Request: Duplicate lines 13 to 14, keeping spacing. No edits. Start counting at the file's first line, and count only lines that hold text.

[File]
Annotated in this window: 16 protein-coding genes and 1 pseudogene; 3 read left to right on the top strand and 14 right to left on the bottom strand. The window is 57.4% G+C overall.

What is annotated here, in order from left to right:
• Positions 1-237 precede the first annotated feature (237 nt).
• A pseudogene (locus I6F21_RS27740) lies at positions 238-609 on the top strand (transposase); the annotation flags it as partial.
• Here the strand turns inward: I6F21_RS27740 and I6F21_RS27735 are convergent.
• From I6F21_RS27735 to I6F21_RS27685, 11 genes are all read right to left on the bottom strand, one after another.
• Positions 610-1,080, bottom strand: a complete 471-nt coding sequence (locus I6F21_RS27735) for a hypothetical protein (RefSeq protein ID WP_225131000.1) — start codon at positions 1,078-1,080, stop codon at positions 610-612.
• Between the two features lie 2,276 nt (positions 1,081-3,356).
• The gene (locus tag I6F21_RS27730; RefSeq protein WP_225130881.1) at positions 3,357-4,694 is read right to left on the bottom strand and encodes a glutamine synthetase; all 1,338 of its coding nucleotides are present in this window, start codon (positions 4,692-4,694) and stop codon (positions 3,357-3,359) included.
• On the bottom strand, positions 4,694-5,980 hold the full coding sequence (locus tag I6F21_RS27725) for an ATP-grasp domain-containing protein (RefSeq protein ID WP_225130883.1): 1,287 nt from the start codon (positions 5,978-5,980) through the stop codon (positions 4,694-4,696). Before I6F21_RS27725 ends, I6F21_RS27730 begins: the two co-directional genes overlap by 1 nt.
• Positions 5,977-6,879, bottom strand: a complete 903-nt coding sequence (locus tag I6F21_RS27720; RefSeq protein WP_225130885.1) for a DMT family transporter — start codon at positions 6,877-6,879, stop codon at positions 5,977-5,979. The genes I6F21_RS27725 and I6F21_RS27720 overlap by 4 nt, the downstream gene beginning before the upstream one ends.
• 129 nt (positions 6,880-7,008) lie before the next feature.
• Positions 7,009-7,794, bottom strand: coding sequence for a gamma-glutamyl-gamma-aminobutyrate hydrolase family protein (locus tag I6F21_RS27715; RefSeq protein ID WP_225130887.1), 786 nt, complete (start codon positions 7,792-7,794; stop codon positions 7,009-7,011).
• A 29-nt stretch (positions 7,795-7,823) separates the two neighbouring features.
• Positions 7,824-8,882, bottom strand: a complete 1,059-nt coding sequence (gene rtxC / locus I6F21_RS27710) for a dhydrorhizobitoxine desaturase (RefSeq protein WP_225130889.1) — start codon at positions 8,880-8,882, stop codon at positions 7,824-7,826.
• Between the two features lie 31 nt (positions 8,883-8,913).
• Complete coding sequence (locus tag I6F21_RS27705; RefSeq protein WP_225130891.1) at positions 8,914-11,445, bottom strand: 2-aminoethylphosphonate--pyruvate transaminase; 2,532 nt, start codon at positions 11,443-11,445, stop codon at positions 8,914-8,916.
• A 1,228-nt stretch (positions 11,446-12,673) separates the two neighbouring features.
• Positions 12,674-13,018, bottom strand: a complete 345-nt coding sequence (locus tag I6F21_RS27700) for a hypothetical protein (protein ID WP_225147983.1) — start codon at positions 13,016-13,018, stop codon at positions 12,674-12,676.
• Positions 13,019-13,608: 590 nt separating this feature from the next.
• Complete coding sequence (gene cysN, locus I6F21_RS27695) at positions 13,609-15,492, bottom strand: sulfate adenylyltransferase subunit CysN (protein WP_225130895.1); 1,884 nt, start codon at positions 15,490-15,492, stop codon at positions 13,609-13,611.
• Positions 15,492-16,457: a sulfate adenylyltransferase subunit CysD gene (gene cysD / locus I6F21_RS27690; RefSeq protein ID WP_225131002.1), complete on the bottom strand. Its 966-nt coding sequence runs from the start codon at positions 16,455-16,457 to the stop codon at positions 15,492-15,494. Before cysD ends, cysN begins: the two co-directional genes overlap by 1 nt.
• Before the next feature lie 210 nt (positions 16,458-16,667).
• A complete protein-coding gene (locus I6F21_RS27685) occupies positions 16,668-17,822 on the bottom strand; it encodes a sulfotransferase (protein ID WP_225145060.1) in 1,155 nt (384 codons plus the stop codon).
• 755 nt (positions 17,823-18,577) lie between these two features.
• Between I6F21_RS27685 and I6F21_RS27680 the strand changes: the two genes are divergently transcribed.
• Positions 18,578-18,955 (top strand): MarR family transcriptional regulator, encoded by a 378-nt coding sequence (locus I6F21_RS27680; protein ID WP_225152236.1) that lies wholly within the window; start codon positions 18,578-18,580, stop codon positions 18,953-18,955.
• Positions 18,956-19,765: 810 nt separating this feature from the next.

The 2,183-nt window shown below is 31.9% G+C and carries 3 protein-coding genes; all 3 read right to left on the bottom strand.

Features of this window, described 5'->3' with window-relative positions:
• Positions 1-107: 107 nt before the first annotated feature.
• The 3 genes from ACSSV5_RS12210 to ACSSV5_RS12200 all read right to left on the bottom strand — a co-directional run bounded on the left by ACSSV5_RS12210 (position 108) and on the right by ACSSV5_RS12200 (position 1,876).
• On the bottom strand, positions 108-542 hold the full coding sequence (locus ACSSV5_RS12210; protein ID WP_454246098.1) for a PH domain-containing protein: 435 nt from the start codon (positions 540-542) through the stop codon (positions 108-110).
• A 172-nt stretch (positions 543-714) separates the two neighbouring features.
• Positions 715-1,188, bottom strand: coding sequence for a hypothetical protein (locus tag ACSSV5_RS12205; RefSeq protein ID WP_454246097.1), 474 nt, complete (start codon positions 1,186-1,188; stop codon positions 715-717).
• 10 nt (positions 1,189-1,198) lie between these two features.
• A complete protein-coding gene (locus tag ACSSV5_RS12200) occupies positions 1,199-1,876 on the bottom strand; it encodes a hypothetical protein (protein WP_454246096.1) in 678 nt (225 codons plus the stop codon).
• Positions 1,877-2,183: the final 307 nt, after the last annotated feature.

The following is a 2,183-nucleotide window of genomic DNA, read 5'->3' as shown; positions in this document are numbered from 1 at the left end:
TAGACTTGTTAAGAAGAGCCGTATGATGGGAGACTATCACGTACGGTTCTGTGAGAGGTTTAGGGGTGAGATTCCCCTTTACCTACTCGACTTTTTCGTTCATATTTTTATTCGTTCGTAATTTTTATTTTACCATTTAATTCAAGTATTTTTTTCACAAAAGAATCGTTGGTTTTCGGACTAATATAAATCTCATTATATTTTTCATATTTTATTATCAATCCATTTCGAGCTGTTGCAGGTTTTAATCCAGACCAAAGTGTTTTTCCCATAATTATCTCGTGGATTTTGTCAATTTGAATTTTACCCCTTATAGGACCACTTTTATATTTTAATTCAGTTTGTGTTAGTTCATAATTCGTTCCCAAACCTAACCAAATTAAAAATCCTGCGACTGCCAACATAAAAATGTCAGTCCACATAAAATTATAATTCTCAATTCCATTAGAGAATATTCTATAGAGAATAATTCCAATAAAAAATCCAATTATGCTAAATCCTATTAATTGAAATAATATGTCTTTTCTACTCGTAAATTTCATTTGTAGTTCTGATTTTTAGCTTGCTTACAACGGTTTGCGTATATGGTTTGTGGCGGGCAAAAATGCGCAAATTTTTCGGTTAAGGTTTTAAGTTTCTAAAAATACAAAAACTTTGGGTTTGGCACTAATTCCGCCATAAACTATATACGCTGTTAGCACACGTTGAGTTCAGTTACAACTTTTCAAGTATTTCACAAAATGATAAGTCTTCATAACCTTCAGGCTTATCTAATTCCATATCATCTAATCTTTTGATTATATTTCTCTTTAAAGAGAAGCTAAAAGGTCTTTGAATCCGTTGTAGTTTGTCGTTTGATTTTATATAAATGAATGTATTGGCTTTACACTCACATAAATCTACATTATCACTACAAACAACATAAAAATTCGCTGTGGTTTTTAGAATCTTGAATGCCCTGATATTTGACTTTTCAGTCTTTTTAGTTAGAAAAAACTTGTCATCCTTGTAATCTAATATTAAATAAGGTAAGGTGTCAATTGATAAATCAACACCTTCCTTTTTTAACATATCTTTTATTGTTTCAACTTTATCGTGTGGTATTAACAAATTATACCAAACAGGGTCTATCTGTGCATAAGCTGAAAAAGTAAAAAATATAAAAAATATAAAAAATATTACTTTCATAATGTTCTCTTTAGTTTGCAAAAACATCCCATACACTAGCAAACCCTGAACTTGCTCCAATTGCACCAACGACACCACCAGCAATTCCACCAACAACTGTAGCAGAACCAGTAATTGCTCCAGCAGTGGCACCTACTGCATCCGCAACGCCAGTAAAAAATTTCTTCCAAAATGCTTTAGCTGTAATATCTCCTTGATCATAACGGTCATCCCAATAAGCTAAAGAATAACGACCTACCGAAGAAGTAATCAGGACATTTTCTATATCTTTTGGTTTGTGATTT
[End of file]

• Positions 7,009-7,794, bottom strand: coding sequence for a gamma-glutamyl-gamma-aminobutyrate hydrolase family protein (locus tag I6F21_RS27715; RefSeq protein ID WP_225130887.1), 786 nt, complete (start codon positions 7,792-7,794; stop codon positions 7,009-7,011).
• A 29-nt stretch (positions 7,795-7,823) separates the two neighbouring features.